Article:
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"Eccentric" can be a coded insult when it comes to Hollywood leading men, unless they happen to be named Johnny Depp.
Take Nicolas Cage, whose bellowing, wild-eyed performances can make him seem as measured as a man with his head on fire - and not just in Ghost Rider.
A different Cage is coming to theatres in the Alex Proyas thriller Knowing.
In this movie, the star known for "taking chances" (another bit of code) is a model of restraint in a world wobbling on the edge of disaster.
"This is the perfect movie for what I wanted to do at this time," says Cage, now 45 and 26 years removed from his breakthrough performance in the quirky Valley Girl.
"I'm attracted to science fiction films because they are the place now where you can address powerful subjects in an abstract landscape.
"These are the films today that ask the intelligent questions.
"My feeling, too, is that when you're in a film with extreme and paranormal things happening, one approach is to take the character to a very natural performance, which is the choice that Alex and I made with this film."
The result is a caged Cage, one that might remind some viewers of Bruce Willis in his relatively stately performance in The Sixth Sense.
Like that 1999 hit thriller, Knowing presents a man trying to make sense of a disturbing puzzle that has a youngster at its centre.
Cage portrays John Koestler, an astrophysics professor at Massachusetts Institute of Technology, whose son, Caleb (played by Chandler Canterbury), attends a school ceremony at which a 50-year-old time capsule is opened.
The child ends up with a piece of paper from the capsule that is covered with rows of numbers; his father discovers that the digits are hardly random - they accurately predicted the date, death toll and co-ordinates of every major disaster since the Eisenhower administration.
The perplexed scientist delves further into the mystery and a dark suspicion begins to grip him: the document might foretell a looming disaster of global proportions.
"He's a man of science with a pragmatic view of the world," Cage says.
"He subscribes to the world view that everything can be explained by science, and Alex and I both agreed that he should be constantly challenging these incredible happenings.
"His disbelief makes the movie believable.
"And the approach of the film-making is natural and realistic, but also very gripping and unique. And that's Alex.
"Alex Proyas is definitely an artist. I've enjoyed his work for many years."
To ground the film, Proyas, whose previous projects include The Crow, Dark City and I, Robot, put in references to the terrorist attacks of September 11, 2001, and also took the supernatural script towards science fiction: "It's a genre I'm secure in; there are rules and parameters around the story. ...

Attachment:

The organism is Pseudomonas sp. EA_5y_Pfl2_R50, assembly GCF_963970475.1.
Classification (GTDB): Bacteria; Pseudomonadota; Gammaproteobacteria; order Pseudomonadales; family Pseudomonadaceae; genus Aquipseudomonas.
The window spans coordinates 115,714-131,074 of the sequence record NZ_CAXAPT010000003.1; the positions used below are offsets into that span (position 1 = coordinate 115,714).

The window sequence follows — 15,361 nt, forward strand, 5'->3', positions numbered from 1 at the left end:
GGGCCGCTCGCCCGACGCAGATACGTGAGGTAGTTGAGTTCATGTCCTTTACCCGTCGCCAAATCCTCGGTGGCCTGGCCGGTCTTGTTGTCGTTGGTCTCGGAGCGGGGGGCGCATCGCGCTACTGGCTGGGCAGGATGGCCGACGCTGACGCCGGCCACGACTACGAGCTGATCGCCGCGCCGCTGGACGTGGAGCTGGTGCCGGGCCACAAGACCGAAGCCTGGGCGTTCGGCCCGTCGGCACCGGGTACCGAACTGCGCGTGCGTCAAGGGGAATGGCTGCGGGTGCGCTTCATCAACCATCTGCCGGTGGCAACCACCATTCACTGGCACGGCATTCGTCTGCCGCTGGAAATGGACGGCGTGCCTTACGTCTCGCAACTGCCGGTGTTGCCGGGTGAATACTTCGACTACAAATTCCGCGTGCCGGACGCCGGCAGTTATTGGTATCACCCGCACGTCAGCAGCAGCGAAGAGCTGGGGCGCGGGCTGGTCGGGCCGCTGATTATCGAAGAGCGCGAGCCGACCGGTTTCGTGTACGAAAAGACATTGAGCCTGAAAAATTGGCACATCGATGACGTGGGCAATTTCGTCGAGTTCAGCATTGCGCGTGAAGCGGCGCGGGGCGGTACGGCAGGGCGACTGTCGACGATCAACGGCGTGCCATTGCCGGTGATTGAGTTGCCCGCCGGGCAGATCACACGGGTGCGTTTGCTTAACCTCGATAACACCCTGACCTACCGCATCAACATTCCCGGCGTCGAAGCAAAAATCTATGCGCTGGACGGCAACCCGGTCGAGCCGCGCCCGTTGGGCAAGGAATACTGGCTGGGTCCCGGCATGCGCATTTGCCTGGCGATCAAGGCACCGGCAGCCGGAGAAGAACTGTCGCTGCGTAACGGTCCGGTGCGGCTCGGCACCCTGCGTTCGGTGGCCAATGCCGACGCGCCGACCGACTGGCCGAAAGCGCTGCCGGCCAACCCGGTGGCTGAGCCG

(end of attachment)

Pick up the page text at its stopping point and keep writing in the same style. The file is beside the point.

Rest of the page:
To me the film is about a spiritual quest for this man who believes the universe is governed by random principles [not destiny]."
The director mulled over different leading men but Cage kept coming back to mind.
"There's an incredible range of extremes in his work, he's been very brave in his choice of roles and the way he plays them, and I always admired that," Proyas says.
"He has this combination of intelligence and passion both as an actor and as a person."
As the movie hurtles along, Cage's character seeks out the predicted calamities.
Two scenes will be certain conversation pieces for moviegoers: a plane crash and a subway disaster, both filmed with spare, methodical camera movement that heightens the shock of impact as well as the fragility of the human body amid metal masses.
Proyas said it was not the modern ballet version of movie mayhem.
"Right before you're in a car accident, the orchestra doesn't play really loudly right before it happens," Proyas says.
"I wanted this naturalistic approach. I also didn't want to glamorise the events. ... I wanted it to be raw and brutal in every way."
Cage, coming off Bangkok Dangerous, National Treasure: Book of Secrets and Next (which also had a see-the-future plot), was concerned about the calibre of his next film, literally.
"I'm at a place in my career where I'm a bit concerned about the frequency of seeing my face in movies where the screen is full of people with guns.
"I'm tired of this hieroglyphic of me and a gun," Cage says.
"I never appear in posters with a gun - that's a career decision I've made - but the films, I'm realising, when you take a step back, there's quite a few that have guns.
"One of the things I'm attempting to be more aware of is the power of films and the responsibility that comes with that.
"Movies have the power to change people's minds."
Cage says he also had been wanting to make a film about a single father (his character in Knowing is a widower) and that issues of mortality and parenting in Knowing resonated with him.
During the four-month shoot in Melbourne, Australia, Cage mined his own emotional memories of raising his eldest son, Weston (now 18), and speaking to the youngster about fear of loss and the unknown.
Part of that came from working opposite 10-year-old Houston native Canterbury ("This young man," Cage says, "is deep beyond his years"), but at times Cage felt as if he was trading lines with his own past.
"My life experience and my desire to make a film at this time that spoke about important things, it came together into this perfect marriage," Cage says.
"Sometimes, it all comes together. You can never really predict it."
- Geoff Boucher, Los Angeles Times-Washington Post